The Sacred Valley of the Incas is a relaxed and incomparably beautiful stretch of small villages and ancient ruins spread across a broad plain and rugged mountain slopes northwest of Cusco. The Sacred Valley of the Incas is a valley in the Andes of Peru, close to the Inca capital of Cusco. It is fed by numerous rivers which descend through adjoining valleys and gorges, and contains numerous archaeological remains and villages. The valley was appreciated by the Incas due to its special geographical and climatic qualities. It was one of the empire's main points for the extraction of natural wealth, and the best place for maize production in Peru.
Through the valley rolls the revered Río Urubamba (called the Willcamayu by the Incas; today it is also called the Vilcanota in one section), a pivotal religious element of the Incas' cosmology. The Incas believed not only that the flow of the Urubamba was inexorably tied to the constellations and the mountain peaks, but also that the river was the earthbound counterpart of the Milky Way. With the river as its source, the fertile valley was a major center of agricultural production for the Incas, who grew native Andean crops such as white corn, coca, potatoes, and other fruits and vegetables in expansive fields and along spectacularly terraced mountain slopes.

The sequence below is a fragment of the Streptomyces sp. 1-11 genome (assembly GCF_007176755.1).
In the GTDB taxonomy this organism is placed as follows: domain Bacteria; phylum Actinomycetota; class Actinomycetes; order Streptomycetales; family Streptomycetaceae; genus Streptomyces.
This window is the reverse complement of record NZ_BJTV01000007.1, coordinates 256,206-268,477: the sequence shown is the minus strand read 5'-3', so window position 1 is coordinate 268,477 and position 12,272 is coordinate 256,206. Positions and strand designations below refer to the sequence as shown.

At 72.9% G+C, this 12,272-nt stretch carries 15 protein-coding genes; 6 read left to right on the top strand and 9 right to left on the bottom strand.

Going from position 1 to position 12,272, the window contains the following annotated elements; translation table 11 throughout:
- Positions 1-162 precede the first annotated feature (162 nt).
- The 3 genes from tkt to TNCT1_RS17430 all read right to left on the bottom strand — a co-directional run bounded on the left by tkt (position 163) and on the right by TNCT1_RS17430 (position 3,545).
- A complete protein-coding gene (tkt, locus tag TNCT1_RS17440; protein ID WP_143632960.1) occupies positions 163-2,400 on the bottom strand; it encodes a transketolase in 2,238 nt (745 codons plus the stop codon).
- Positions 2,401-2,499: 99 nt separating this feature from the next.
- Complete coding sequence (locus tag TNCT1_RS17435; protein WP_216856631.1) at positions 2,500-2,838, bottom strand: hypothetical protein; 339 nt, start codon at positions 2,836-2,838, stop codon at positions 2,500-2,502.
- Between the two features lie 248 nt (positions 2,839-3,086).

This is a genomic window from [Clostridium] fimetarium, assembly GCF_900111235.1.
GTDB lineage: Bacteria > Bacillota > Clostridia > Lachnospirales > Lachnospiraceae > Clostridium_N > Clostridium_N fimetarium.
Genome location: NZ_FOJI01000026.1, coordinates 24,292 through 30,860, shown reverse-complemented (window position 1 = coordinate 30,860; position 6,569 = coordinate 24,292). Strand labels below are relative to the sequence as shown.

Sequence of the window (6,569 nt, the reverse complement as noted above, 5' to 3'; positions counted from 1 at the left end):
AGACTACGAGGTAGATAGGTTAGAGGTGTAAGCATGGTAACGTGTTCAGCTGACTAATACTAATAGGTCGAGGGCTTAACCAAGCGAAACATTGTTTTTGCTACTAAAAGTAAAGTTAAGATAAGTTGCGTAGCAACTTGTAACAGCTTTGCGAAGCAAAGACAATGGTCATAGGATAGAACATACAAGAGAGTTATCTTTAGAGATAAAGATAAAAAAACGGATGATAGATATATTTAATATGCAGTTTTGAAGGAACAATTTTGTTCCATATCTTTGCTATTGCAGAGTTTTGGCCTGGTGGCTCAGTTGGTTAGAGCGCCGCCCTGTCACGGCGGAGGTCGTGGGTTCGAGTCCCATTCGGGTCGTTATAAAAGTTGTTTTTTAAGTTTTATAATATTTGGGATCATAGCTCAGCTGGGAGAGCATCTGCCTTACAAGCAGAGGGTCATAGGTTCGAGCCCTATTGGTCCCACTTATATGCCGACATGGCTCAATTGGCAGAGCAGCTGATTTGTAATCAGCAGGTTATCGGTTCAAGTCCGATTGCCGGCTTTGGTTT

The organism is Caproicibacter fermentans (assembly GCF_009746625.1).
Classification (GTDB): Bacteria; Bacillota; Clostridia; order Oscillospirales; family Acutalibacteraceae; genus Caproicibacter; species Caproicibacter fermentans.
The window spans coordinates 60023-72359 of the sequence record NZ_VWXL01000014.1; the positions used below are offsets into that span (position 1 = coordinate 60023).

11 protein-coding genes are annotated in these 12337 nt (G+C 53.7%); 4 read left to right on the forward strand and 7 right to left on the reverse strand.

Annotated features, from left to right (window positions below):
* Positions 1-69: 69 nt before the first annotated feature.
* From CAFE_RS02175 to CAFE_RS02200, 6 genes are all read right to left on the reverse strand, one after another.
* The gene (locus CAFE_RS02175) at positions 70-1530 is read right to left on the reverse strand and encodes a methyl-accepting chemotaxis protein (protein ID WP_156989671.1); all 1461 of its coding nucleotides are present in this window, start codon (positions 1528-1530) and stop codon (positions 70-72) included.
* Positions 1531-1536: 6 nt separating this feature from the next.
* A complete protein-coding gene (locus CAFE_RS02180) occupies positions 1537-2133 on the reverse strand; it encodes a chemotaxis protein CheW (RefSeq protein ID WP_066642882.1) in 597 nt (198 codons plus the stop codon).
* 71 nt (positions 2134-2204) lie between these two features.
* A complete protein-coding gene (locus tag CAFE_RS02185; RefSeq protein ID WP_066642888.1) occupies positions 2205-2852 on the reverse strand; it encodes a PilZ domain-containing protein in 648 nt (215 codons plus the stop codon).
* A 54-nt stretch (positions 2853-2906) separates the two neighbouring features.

Even though the villages of the Sacred Valley, stretching about 100km (62 miles) from Pisac to Ollantaytambo, are highlights of many tourist itineraries and are coveted by hotel developers, they remain starkly traditional. Quechua-speaking residents work the fields with primitive tools and harvest salt with methods unchanged since the days of the Incas, and market days although now conducted to attract the tourist trade as well as inter village commerce - remain important rituals.